I turn 21. I get very serious about my English degree and a career in English. I write a thesis about William Faulkner and Edith Wharton—possibly the two most American authors there are. I graduate. Meet a boy. Fall in love.

‎ㅤㅤ‎ㅤㅤ“What are you going to do with your life?” Ye Ye asks. “Your cousin is a financial advisor; she makes a lot of money. Your other cousin is pregnant and has a husband with a good job. You have an English degree. You have to think about what you’re going to do with your life.”

I will never be the person you want me to be. This is one of the few things I know how to say to him, and I want to, badly.

“Remember who you are.”

Who is that, exactly?

I find a job, miraculously, in a tech startup, doing exactly what I want to do: Writing. It’s a steady paycheck and the office is downtown. I feel cool, like a grown-up. I replace $2 pitcher nights with happy hours and charcuterie boards. I’m actually excited to call my grandparents. I have something I can tell them, something that will make them proud instead of disappointed. I have a JOB. I have a PAYCHECK. I can pay my own RENT now.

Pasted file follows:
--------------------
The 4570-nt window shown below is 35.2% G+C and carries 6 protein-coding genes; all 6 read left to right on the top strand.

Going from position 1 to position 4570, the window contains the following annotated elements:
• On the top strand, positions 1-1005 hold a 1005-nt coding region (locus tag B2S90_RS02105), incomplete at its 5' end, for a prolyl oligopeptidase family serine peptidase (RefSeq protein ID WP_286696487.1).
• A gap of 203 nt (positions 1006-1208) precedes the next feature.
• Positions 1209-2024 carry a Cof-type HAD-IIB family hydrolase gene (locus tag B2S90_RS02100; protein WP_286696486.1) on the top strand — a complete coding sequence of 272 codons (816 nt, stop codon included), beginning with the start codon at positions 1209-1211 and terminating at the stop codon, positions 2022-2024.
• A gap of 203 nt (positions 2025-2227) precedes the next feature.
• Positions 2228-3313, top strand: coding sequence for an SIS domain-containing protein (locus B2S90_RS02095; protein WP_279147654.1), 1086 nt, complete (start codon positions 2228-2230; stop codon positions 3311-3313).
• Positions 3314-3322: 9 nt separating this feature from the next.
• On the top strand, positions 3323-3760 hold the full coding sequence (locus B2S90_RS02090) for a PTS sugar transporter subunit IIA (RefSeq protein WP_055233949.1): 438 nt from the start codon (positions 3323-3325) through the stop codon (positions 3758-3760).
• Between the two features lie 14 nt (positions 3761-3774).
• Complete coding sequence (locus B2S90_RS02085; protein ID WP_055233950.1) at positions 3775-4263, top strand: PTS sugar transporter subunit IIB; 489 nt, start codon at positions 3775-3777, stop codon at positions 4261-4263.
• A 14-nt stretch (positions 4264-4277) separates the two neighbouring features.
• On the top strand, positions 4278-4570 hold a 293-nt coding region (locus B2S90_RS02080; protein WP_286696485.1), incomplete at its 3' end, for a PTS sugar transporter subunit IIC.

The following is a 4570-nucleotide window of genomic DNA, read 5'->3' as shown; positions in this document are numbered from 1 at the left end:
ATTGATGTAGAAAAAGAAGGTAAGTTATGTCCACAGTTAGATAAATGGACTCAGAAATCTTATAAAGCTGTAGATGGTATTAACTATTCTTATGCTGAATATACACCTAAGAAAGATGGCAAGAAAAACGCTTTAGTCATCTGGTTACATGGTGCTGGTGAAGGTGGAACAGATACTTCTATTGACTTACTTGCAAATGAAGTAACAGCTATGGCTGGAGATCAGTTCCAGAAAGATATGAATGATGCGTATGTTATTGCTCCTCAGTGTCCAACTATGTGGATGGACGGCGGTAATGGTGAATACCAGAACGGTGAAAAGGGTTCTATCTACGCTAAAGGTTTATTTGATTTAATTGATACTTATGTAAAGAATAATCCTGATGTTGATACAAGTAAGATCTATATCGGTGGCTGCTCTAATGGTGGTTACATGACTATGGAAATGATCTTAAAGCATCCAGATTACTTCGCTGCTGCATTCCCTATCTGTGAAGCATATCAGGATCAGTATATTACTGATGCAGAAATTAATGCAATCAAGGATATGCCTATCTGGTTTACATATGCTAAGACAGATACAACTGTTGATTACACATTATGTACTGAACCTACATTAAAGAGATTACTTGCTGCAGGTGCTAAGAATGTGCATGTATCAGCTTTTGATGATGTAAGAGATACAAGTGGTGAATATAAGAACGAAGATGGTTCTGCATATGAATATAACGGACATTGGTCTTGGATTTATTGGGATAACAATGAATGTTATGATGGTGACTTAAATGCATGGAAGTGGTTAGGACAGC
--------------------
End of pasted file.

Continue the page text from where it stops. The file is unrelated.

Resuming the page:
“Good, good, that’s good,” Ye Ye says. “But when are you going to go to graduate school?”

A year later, I break up with the boy I fell in love with and start dating someone else instead. He’s older and it’s amazing at first—we sneak around, try new restaurants, go back to his place when we’re both drunk and fall into bed. But then it’s bad. Really bad. He throws me away when we’re no longer new and dangerous and exciting. I go back to my apartment and it’s very quiet inside. I don’t know what to do with myself.

“Your parents tell us you have a new boyfriend,” Ye Ye says. It stings to hear them call him that, to hear him in their mouths. “Your Nai Nai wants to talk to you about that, but not today. She’s very tired.”